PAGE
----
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Women’s demands more than double the number of midwives in Malawi

Thousands of women in Malawi asked for “more nurses and midwives” when we asked how to improve their health. This was not surprising; in 2016, the number of 3,573 practicing midwives in the country was dangerously below the number needed, according to the World Health Organization. 

Supported by evidence and women’s demands, local organizations and midwives’ associations advocated tirelessly with the Ministry of Health, Parliamentarians, and the President to recruit and retain more midwives. In response, these policymakers not only became champions of midwives—they also walked their talk. 

In 2020, at an event celebrating the International Year of the Nurse and Midwife, the President of Malawi praised nurses and midwives as “national heroes” – then issued a directive to hire more than a thousand healthcare workers, mostly nurses and midwives. 

I want to be attended by midwives.

I want respectful and quality care from trained ethical midwife.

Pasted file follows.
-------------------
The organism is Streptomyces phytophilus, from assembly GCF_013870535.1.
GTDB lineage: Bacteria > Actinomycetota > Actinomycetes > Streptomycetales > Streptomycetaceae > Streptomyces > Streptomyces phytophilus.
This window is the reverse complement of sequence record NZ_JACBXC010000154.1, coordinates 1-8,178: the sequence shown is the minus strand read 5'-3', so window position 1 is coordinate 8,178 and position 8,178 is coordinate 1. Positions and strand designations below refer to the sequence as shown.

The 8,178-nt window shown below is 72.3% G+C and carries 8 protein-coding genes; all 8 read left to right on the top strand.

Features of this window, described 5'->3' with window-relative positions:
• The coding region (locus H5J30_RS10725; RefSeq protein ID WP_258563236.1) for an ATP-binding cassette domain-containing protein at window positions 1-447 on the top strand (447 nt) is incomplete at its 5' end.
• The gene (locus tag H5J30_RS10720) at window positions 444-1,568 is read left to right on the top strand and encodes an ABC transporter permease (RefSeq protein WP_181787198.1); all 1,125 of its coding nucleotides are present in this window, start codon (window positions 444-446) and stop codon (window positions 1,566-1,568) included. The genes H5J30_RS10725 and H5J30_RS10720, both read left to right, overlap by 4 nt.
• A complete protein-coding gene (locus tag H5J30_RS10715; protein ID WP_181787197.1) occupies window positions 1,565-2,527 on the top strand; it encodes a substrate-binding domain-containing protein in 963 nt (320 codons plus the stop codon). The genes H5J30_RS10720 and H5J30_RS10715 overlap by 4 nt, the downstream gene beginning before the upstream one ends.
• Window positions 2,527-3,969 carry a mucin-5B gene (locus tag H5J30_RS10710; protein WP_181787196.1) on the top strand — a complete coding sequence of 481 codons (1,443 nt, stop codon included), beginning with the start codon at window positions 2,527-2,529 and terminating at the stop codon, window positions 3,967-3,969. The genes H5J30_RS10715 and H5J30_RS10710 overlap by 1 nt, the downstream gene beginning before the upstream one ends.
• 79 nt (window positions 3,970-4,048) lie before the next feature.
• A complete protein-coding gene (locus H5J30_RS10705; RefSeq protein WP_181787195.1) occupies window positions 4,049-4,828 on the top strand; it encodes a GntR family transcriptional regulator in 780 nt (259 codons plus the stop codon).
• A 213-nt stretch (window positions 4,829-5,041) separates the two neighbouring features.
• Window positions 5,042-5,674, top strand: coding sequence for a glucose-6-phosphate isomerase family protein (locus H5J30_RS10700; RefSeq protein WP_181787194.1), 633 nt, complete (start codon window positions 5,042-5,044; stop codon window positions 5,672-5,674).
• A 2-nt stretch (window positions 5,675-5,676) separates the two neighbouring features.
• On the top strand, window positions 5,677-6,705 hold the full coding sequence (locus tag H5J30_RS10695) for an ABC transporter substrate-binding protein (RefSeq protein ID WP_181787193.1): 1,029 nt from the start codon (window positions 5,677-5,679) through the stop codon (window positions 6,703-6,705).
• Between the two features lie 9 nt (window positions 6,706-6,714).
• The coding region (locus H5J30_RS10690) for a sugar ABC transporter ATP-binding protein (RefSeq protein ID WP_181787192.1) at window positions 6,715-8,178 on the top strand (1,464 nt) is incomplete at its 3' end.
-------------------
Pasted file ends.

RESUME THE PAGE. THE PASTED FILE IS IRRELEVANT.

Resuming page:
From 2018-2021, the government of Malawi recruited 3,959 additional midwives—more than doubling the number of practicing midwives in 2016. The Ministry of Health also created a new leadership position, Chief Midwifery Officer, which is being rolled out in Malawi’s Central Hospitals. This new position is giving motivation to midwives to join and remain in the profession. 

It is very important for policymakers to listen to the voice of the people. If you want to tackle issues with women, you want to assist women—you listen to them. That is my advice—listen to the needs of our people, and especially our women and girls.

Honorable Minister Khumbize Kandodo Chiponda, MP
Malawi Ministry of Health

The health workers and midwives are now responding to the needs of women.

Margret, Community member
Chitipa district

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